I have been raised in a house that embraced tolerance, non-judgment, or mindfulness.
I know that many kids in the houses around us weren’t raised the same way.
I wanted to raise my child like how I was raised.
I think my confidence, leadership skills, and planning and implementation skills came from those upbringing skills.
Though I have seen many of my friends navigating through insecurities, inabilities to cope and understand, their weaknesses stem from the disconnect they have felt as a child.
On the contrary, my parents loved me and wanted me to thrive; they created an independence that took me to a new level..
Yet as a parent now, I want to better for my children even from that level.
I also realize that when the child is better, the world has better things to offer because a child is the little human alone in the universe and a valuable piece of the puzzle that is our world.
So I guess the question is
What can we do to raise our children to be the people they need to thrive, not just as little sponges walking around the house absorbing every experience and forming a mindset and a memory, but to thrive as adults with who we trust our land, air, and the universe with?
Here are five things that we use and coach the families of The Relationship Transformation Academy to be more mindful and kind
It’s vital to let our children know that no matter where we are in our lives that someone is living a life, not like their own.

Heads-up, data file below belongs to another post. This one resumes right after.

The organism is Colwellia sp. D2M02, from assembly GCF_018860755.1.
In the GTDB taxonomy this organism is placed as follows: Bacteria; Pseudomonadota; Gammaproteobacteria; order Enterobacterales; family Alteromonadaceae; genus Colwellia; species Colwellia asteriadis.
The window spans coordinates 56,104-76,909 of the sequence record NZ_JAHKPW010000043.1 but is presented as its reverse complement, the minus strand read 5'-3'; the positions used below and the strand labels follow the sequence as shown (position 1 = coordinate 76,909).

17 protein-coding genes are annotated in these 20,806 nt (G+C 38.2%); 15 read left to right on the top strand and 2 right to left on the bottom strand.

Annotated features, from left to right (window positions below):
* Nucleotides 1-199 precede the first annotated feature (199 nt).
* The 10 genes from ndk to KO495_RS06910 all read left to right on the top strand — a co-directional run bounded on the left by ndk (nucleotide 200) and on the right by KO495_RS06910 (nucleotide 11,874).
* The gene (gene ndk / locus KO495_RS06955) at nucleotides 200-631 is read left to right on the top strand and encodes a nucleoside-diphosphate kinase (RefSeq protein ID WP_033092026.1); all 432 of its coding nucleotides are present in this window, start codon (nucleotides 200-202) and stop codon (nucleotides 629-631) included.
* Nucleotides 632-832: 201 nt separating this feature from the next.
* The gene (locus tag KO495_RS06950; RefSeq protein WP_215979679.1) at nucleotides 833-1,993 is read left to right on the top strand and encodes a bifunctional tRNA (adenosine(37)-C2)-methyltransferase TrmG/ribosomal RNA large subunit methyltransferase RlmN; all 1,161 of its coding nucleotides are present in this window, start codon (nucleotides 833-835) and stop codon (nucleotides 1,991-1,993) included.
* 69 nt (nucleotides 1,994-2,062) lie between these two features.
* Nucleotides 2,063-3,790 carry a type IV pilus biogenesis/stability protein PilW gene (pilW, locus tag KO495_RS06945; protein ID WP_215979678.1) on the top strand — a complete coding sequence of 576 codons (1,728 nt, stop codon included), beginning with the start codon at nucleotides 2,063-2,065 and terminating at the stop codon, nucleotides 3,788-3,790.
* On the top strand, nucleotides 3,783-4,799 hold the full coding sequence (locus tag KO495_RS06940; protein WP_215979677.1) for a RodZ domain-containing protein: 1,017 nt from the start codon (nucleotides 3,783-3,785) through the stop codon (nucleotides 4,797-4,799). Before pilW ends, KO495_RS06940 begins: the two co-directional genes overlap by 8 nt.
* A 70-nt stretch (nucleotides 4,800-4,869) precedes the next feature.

In a child’s head, it’s straightforward to see everything, and everyone, as equal, and that’s one of the most beautiful, pure thoughts that can exist.
Rejoice in that incredible idea for a moment.
Now knowing this, it’s so important to raise conscious, thoughtful people. Take your child to the local nursing home, animal shelter, food bank, and old age shelter and ask what we can do?
Let your child feel involved in society either by spending time with someone who needs it or by taking care of an animal in the animal shelter or sitting with those who are alone.
It’s so inspiring to see the smiles on the faces of people who have not seen children for a long time because children bring smiles and youth.
They make us feel young, capable and remember what it was to be young. Some people look forward to it every year, especially around the festival times.
So does the children who come into this practice.
Our children feel their appreciation, their gratitude.
These are the moments everyone would remember.
This is what life is all about.
So go sign up and practice good living by being a volunteer.
2. Know your neighbours.
Check out your local paper or their website or Facebook and find some local events.
Something is always happening.
- Farmers Markets
- Clean up the neighbourhood days
Not your thing? Great
Then, that’s precisely why you should go and get your children involved in this.
Often the things we believed just weren’t our thing evolves.
Let you be the role model for your children who see you step out of your comfort zone and into the world so that they can follow in your footsteps. If your child wants to stop along the way, let them.
Exploration leads to understanding.
Understanding leads to knowledge and conversations that could reveal crucial things to teach your child about the world around us.
Let our child know the importance of knowing your local farmers or vendors by their names, and let them interact with your child for some time till you’re choosing your vegetables.